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Friday, September 16, 2011
Moammar Gadhafi Survived Thanks To A Network Of Western Friends
By Arnold Cassola
Colonel Moammar Gadhafi’s regime in ruins and the former Libyan leader himself
on the run, it is time to ponder just how he survived in power for so long.
Greed for markets and money, it seems, often trumped the West’s supposed
concern for basic human rights.
Western countries compromised themselves over Libya for decades. After all,
Gadhafi survived President Ronald Reagan’s punitive 1986 bombing raid on his
compound only because former Italian Prime Minister Bettino Craxi and former
Maltese Prime Minister Karmenu Mifsud Bonnici tipped him off.
of course, later found refuge in the embrace of another recently fallen Arab
dictator, Tunisia’s President Zine al-Abedine Ben Ali, when he fled Italy to
escape imprisonment in 1992. Bonnici, for his part, continued cementing his
ties with the Libyan dictator until the very end, through his association with
– wait for it – the Gadhafi Prize for Human Rights. Moral squalor also
permeated Gadhafi’s international “rehabilitation” in the years just before the
outbreak of the Arab Spring. According to many observers, British Prime
Minister Tony Blair’s role in launching this process of rehabilitation in 2004
was, almost from the start, motivated by a desire to do business with the
regime in Tripoli.
more than oil was at stake. According to an Associated Press report, citing
Foreign Office statistics, Libya purchased from the United Kingdom “about £40
million ($55 million) worth of military and paramilitary equipment in the year
ending Sept. 30, 2010.” Gadhafi’s shopping list included “sniper rifles,
bulletproof vehicles, crowd-control ammunition and tear gas.” Certainly, that
military hardware came in handy during the last six months.
to the same Associated Press report: “The Bush administration approved the sale
of $3 million of materials to Libya in 2006 and $5.3 million in 2007. In 2008,
Libya was allowed to import $46 million in armaments from the U.S. The approved
goods included nearly 400 shipments of explosive and incendiary materials,
25,000 aircraft parts, 56,000 military electronics components and nearly 1,000
items of optical targeting and other guidance equipment.”
was Germany immune to temptation. In 2004, then-Chancellor Gerhard Schroeder
inaugurated an oil well operated by the German company Wintershall in the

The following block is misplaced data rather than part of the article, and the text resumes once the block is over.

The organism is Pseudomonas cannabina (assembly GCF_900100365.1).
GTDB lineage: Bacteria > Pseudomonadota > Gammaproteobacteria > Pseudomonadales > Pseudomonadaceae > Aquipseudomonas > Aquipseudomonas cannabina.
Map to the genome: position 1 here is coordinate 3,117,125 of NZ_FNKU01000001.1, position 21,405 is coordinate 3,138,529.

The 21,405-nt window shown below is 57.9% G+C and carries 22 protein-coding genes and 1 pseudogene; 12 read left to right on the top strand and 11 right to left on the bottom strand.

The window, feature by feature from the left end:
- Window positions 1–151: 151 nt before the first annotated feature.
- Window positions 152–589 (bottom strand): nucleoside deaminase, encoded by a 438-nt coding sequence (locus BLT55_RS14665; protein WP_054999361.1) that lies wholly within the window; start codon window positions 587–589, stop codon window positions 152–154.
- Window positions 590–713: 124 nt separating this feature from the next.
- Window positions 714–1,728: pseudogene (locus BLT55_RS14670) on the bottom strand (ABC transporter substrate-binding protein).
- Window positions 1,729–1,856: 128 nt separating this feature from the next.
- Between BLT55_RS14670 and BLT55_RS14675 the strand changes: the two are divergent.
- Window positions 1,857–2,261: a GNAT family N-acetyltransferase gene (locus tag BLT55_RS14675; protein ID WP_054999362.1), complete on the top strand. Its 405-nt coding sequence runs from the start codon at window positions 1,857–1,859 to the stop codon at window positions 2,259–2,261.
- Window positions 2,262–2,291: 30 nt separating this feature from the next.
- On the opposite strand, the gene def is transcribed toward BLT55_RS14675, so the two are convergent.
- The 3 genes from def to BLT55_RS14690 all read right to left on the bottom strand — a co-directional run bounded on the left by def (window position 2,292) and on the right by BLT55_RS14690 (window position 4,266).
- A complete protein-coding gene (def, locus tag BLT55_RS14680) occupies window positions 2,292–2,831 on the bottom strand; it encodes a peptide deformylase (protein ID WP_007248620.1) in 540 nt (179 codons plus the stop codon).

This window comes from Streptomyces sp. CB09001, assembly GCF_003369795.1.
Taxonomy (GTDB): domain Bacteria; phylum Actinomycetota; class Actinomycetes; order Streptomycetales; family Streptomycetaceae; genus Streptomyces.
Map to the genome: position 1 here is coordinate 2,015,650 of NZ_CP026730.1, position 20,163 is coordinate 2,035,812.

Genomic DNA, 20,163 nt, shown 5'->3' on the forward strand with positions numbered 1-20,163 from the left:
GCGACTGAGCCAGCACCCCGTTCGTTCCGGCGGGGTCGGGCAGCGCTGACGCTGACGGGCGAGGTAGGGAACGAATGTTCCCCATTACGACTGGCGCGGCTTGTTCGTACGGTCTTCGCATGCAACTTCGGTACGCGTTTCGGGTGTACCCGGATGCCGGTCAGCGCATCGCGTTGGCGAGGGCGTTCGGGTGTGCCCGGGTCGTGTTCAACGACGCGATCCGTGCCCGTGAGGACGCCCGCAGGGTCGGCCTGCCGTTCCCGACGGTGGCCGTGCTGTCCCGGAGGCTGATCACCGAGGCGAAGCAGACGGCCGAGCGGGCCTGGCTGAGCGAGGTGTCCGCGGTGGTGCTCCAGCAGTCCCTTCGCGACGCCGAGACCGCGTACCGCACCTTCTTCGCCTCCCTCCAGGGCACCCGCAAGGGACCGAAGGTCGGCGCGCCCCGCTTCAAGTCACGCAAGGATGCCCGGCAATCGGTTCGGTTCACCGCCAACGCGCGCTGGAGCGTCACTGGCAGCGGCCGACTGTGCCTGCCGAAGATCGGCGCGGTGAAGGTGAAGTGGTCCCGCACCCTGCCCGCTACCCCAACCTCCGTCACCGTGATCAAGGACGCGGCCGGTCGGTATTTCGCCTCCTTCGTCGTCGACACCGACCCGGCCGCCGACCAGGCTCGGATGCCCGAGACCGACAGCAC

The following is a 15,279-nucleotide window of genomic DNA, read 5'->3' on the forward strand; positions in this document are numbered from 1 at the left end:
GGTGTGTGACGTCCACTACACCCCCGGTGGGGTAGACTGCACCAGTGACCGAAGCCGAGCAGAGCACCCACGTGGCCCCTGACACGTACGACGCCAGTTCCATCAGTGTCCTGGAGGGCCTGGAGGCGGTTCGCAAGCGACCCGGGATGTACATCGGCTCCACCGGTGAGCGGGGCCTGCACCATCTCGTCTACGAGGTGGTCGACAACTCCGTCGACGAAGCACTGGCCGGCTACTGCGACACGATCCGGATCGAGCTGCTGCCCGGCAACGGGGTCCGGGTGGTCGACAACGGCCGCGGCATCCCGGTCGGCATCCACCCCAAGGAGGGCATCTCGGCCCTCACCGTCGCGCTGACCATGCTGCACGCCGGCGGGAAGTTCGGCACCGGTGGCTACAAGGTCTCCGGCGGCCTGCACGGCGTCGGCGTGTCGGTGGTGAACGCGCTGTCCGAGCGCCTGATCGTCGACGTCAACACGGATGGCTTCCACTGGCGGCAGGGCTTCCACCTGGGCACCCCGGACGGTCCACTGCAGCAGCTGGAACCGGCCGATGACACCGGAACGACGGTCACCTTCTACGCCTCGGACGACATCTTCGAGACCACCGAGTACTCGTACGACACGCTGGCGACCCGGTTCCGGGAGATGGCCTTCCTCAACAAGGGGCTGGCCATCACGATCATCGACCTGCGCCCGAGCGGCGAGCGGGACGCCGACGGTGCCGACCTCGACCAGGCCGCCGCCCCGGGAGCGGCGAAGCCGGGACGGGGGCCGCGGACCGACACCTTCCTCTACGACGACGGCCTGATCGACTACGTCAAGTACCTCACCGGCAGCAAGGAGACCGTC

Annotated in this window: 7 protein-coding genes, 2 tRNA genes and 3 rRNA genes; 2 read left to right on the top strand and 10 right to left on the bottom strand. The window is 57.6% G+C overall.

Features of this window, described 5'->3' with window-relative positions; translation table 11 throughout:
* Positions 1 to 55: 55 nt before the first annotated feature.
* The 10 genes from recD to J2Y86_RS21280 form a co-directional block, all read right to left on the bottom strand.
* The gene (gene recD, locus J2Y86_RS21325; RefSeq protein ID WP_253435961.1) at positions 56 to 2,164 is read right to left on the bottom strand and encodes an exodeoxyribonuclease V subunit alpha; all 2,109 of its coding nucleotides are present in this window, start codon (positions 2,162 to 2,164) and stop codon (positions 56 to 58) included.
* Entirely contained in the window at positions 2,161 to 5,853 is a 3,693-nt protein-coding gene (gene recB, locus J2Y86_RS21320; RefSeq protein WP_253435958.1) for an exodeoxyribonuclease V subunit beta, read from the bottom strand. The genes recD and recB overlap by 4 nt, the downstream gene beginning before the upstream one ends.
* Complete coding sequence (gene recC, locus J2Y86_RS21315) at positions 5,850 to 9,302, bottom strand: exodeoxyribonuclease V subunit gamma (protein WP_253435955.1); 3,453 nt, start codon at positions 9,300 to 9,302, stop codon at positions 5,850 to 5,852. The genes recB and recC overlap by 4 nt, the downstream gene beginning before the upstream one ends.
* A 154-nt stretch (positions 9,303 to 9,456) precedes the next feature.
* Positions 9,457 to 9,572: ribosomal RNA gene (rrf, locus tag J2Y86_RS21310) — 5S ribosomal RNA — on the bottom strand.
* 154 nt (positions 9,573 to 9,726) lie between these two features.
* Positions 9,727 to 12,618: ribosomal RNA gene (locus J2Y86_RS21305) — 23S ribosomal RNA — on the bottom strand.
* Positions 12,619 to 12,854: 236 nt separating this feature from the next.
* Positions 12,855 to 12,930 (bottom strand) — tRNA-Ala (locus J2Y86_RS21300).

Libyan Maghreb. Not to be outdone, French President Nicolas Sarkozy rushed off
to Libya in 2008 to sell nuclear technology to Gadhafi.
imports 60 percent of its oil and 40 percent of its natural gas from Libya, and
soon after Prime Minister Silvio Berlusconi was re-elected in 2008, he pledged
to pay Gadhafi’s regime the equivalent of $338 million a year for 20 years in
exchange for Libya’s acceptance of all North African refugees who were seeking
political asylum in Italy.
it seems, Berlusconi’s name never fails to pop up when lucrative business
transactions with Libya are discussed. Indeed, Berlusconi and Gadhafi have
shared common personal business interests since 2009, when Lafitrade, a Gadhafi
family company, took a 10 percent stake in Quinta Communications, a cinema
production company which is 22 percent owned by Berlusconi’s company Fininvest.
case of little Malta, a couple of hundred kilometers from Libya’s shores, could
be just the tip of a much bigger iceberg of complicity. The Maltese government
has just revealed that it froze Libyan government assets in euros worth the
equivalent of $509 million, of which the equivalent of $116 million belonged to
the Gadhafi family or to entities in which the family is a majority
has all this money been invested – only in Maltese banks, or are there any
business concerns also involved? And who are the Maltese partners of the former
Libyan regime? Are politicians involved?
questions matter because Libyan institutions in Malta used to offer “aid” to
Maltese politicians in exchange for promoting Gadhafi’s image. Last Aug. 28,
the pro-Christian Democratic newspaper Il-Mument revealed CIA documentation of
direct financing by the Gadhafi regime for activities organized by the Malta
Labor Party during the 1989 George Bush-Mikhail Gorbachev summit held in Malta.
Labor Party’s former treasurer, Joe Sammut, is most often mentioned for his
connection with Gadhafi. According to The New York Post daily, Sammut handled
hundreds of thousands of dollars on behalf of Mutassim Gadhafi, the son of the
former Libyan leader and a former security chief. Sammut, it is said, was
involved in organizing parties featuring singers Snoop Dog, Nelly Furtado, and
Enrique Iglesias, among others, for the entertainment of Gadhafi’s sons.
it is not only Malta Labor Party politicians who allegedly have had connections
with the Gadhafi clan. Malta’s current European Union Commissioner, John Dalli,
a former Christian Democrat parliamentarian and government minister, has openly
admitted that he had “established a strong network at the political and
executive levels” in Libya.
and his family have been spreading money around Europe for years, buying
influence and a blind eye from governments to the Libyan regime’s human rights
transgressions. We can only hope that the International Criminal Court in The
Hague will one day bring Gadhafi, his family, and his minions to justice. But
one should also hope that Libya’s new government will expose the links between
Western politicians and the Gadhafi regime. At that point, the court of public
opinion, at the very least, can render its judgment on their actions.